Up till now, the literature has not been conclusive which of the rods should be used, and acknowledges the dilemma of implanting the femoral component either according to the anatomy of the distal femur, or according to the longitudinal axis of the femur in the sagittal plane, thus ignoring sagittal bowing. The standard rod is considered a safe option. However, it is hypothesized that with the flex rod, less bone needs to be removed because the femoral component better fits to the natural anatomy of the distal femur in the sagittal plane. This would lead to more natural femorotibial kinematics through increasing the patellar tendon moment arm, and thus the possibility for larger knee power output without influencing muscle strength. This effect has been found in a modeling study [24] and could potentially lead to better functional outcome in vivo. Indeed, patient-reported functional outcome is higher up till 2 years in patients operated using the flex rod when compared the standard rod [17]. It is expected that due to less oversizing in the TKA procedure using the flex rod activities of daily living (ADL) such as stairclimbing, and rising from a chair can be performed more optimally [6]. Marra et al. have also shown in their modeling study that less oversizing resulted in better patellofemoral kinematics during rising from a chair [24]. It is also expected that with the use of the flex rod, the proper fit of the TKA will result in an overall smaller size chosen by the surgeon, as has been found in a retrospectively analyzed cohort and a modeling study [8, 17].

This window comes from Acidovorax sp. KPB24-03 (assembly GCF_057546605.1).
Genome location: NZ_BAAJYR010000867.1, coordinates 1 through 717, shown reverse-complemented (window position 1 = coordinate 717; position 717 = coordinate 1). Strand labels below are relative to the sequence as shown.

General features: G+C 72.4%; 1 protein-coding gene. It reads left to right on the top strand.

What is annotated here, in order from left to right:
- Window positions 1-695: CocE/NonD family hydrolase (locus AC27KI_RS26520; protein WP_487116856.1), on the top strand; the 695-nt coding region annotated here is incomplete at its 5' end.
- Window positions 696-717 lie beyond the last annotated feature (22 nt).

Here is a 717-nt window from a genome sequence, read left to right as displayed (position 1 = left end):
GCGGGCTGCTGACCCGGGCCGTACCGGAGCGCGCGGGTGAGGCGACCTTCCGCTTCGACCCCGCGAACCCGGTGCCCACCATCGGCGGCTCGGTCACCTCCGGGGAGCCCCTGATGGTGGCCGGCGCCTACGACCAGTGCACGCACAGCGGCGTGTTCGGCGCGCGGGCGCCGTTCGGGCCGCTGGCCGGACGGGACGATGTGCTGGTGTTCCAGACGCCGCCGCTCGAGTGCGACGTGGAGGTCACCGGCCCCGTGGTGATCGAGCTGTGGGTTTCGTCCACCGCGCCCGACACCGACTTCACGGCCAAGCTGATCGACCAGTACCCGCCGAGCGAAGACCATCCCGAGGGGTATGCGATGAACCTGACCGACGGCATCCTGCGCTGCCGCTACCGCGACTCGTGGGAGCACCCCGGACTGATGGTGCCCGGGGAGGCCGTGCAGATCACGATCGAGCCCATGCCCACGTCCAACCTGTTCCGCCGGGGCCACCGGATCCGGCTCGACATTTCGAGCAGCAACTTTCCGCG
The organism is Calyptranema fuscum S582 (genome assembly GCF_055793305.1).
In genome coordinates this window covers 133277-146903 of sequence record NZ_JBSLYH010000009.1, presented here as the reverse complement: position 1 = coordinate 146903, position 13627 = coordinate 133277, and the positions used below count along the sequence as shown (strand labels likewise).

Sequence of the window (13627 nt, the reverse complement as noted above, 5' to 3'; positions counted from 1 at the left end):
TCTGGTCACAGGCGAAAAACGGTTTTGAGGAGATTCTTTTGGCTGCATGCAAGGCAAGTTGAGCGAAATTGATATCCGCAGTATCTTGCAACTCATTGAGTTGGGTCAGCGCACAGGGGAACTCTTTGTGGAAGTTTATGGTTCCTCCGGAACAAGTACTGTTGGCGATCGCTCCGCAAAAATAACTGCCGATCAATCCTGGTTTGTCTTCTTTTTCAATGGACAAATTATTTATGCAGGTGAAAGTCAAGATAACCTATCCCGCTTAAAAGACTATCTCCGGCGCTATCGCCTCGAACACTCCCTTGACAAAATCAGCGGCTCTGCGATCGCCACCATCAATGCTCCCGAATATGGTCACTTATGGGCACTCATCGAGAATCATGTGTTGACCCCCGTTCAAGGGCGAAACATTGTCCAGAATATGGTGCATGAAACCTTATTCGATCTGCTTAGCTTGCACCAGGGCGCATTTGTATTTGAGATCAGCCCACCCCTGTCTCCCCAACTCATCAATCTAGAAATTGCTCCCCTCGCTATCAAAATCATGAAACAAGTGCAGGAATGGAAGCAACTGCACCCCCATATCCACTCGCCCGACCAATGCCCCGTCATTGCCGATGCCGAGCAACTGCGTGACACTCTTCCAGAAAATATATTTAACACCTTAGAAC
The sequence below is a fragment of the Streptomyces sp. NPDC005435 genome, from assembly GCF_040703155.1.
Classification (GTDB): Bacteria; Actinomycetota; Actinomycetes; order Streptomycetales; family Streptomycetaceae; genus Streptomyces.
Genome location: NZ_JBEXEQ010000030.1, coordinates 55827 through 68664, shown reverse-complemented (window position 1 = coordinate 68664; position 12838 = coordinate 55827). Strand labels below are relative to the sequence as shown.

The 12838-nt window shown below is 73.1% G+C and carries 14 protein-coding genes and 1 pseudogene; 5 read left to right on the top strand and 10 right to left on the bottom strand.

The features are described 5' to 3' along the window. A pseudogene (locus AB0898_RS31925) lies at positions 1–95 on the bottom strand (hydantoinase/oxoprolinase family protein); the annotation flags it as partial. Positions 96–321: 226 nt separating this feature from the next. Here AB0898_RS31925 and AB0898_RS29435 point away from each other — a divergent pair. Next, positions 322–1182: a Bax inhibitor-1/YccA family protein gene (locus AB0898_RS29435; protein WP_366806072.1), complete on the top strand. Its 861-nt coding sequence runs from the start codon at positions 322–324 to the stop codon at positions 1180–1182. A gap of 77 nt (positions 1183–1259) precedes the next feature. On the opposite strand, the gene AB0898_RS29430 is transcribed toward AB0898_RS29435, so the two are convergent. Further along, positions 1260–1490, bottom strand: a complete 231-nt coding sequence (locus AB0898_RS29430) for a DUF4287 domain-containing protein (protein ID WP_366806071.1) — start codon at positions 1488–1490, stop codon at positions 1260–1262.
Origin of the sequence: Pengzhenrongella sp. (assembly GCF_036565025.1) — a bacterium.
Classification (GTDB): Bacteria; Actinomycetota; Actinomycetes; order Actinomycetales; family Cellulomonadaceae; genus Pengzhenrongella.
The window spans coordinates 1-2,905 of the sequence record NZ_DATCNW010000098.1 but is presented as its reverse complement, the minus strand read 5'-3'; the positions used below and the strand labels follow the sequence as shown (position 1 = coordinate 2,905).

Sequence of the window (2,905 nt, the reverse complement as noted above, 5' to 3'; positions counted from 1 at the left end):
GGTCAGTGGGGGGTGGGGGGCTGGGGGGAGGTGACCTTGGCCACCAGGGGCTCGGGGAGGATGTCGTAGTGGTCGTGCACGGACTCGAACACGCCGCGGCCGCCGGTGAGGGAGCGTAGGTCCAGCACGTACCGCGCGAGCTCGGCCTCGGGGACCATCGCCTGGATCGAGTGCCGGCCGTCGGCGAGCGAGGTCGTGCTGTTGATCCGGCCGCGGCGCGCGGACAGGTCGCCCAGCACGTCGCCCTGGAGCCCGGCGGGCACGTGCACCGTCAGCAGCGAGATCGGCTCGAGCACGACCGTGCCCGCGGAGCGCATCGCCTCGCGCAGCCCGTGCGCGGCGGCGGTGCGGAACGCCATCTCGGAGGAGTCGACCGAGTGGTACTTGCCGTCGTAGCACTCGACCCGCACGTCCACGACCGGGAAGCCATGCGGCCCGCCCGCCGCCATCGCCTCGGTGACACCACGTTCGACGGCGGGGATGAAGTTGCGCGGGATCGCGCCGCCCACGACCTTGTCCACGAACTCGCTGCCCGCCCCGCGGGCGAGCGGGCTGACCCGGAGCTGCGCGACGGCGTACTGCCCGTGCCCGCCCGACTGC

The primary aim of this study is to compare the flex rod with the standard rod in terms of post-operative sagittal fit of the distal femur. In addition, sizing and post-operative functional outcome will be evaluated.